I stopped halfway down and spent an awfully long time collecting golden leaves. Then I goldleafline_lindagordon_151102_0004_LRwent off elsewhere and spent another awfully long time collecting some more. Then I spent an awfully short time making the piece pictured below. I soon saw I hadn’t got the poetics quite right, and planned to come back the following day to do a better version: Version 2.

I didn’t, of course.






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‘Gathering Place’ – Somewhere in the Woods…

I last made work with bluebell stalks just over a year ago, and am surprised to see that I have now run into exactly the same problems, so I must be a very slow learner!

However, I did eventually get some results that pleased me last year. Here’s a couple of the photos:

bluebell stalks Bucks Valley Woods Linda Gordon bluebellstalkslindagordon_140904_0002_LR

This year, I wanted to see what I could do with the end-of season stalks by loosely binding them with ground ivy creepers. At the same time, I needed to communicate one of my perennial themes – that of aligning with the movement of life all around, and responding to a particular place.

“I worked for a long time on the repetitive task of gathering stalks. Bent to the ground, slowly creeping forwards, felt a bit like being a peasant farmer. I enjoyed the sense of continuity, but it was tiring work, and I was thankful I was only ‘playing’ at this task, and not obliged to work long hours on it every single day. The stalks were not so plentiful and easy to collect this year, maybe because it was a month or so further into autumn, or perhaps because I’d chosen a slightly different location.”
(from diary)

I made a few tentative versions of my ‘stalk rope’ over a couple of visits – eventually settling on a spiral form, which, I thought invited respect to the tree, and allowed people to walk around it closely, and back out again.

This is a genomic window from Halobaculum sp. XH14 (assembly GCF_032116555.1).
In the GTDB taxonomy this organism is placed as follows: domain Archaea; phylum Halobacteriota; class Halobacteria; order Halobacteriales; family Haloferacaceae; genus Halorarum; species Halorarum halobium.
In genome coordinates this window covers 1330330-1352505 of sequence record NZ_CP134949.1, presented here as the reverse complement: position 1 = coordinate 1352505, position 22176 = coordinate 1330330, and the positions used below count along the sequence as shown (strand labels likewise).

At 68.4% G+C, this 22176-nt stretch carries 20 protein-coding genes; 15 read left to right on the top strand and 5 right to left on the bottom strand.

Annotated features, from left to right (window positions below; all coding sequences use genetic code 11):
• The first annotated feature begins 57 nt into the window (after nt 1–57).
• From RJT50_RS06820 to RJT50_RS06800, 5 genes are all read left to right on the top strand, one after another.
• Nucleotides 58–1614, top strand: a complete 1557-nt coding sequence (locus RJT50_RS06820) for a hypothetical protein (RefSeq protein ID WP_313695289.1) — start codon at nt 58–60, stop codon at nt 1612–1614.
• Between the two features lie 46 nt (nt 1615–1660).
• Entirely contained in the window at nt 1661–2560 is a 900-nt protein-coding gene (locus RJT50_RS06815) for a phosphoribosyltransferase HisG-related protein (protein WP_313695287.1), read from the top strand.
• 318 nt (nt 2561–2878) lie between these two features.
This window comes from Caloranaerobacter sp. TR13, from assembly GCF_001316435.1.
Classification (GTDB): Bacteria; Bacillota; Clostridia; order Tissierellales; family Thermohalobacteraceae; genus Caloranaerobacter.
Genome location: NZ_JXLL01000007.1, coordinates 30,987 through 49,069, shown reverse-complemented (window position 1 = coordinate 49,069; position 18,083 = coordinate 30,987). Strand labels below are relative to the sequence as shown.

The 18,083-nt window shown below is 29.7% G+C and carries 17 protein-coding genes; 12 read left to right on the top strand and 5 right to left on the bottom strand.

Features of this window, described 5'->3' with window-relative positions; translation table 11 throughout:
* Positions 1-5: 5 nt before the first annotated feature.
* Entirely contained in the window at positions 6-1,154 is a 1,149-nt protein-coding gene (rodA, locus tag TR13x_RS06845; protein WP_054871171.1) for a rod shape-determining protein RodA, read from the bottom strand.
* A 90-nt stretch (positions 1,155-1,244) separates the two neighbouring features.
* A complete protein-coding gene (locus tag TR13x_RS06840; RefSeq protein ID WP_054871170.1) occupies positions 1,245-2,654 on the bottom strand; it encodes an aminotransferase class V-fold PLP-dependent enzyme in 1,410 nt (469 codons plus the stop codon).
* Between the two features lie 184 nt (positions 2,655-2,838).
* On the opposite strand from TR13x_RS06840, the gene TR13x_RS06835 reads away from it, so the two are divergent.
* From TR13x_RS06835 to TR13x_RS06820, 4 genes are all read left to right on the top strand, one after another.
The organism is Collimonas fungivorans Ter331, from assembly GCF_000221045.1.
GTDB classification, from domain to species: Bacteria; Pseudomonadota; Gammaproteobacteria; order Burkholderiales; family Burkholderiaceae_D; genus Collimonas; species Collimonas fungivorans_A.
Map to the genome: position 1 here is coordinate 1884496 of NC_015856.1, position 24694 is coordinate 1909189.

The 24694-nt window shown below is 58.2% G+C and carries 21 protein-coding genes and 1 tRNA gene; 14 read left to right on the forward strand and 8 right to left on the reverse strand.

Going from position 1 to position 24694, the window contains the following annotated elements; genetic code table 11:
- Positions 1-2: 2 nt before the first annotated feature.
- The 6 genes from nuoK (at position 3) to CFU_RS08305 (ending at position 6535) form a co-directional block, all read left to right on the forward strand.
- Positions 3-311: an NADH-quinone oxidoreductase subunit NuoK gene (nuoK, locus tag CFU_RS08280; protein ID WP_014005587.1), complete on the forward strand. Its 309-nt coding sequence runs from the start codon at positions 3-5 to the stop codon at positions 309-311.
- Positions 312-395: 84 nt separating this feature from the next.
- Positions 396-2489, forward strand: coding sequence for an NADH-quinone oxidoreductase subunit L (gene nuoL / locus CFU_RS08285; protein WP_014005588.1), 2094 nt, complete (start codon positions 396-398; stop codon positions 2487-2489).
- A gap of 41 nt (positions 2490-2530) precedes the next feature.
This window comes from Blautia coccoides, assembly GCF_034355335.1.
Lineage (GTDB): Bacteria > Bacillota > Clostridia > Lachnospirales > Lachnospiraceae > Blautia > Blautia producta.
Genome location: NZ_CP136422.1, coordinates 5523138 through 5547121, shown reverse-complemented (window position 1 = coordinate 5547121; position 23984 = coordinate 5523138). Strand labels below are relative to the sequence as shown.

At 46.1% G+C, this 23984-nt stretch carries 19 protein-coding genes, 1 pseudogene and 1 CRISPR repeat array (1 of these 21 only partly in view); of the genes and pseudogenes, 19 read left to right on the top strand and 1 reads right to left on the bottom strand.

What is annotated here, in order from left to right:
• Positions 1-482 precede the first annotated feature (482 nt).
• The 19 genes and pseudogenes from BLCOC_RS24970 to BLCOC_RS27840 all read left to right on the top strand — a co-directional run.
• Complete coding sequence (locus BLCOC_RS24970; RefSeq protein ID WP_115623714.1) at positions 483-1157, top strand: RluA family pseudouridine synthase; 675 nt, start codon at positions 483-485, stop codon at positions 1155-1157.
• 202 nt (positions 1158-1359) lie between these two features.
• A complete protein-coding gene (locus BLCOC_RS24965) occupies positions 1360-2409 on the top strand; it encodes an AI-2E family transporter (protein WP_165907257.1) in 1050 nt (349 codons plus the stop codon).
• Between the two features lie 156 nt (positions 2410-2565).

The finished work looked completely at home: a part of the place. And as the sun moved across the sky, it became almost invisible amongst the dazzling ever-shifting light patterns flitting across the woodland floor.  It was impossible to photograph well!




I took masses of photos, and cursed a lot: even more so when I got home and looked at the images on my computer. But this was no help at all! So I came back the next day, and photographed the work in a dull drizzle. Grey skies and flat light made it look much better.

“On arrival, I found someone had changed it into a sort of heart shape.

I like it when this happens: when people make it their own. I tweaked it a tiny bit more, took a couple of photos, and then reverted to the original spiral. I liked that the piece, in all its versions, looked as though it belonged here.


Without my tripod today, at one point I braced myself and leant back against a small tree – and it fell over, nearly taking me with it. Sometimes I just don’t know my own strength!”
(from diary)



With this sort of work, I am not very interested in imposing my personal will upon nature:  but sometimes it is difficult to get the balance between showing off the work, and truly integrating with the surroundings.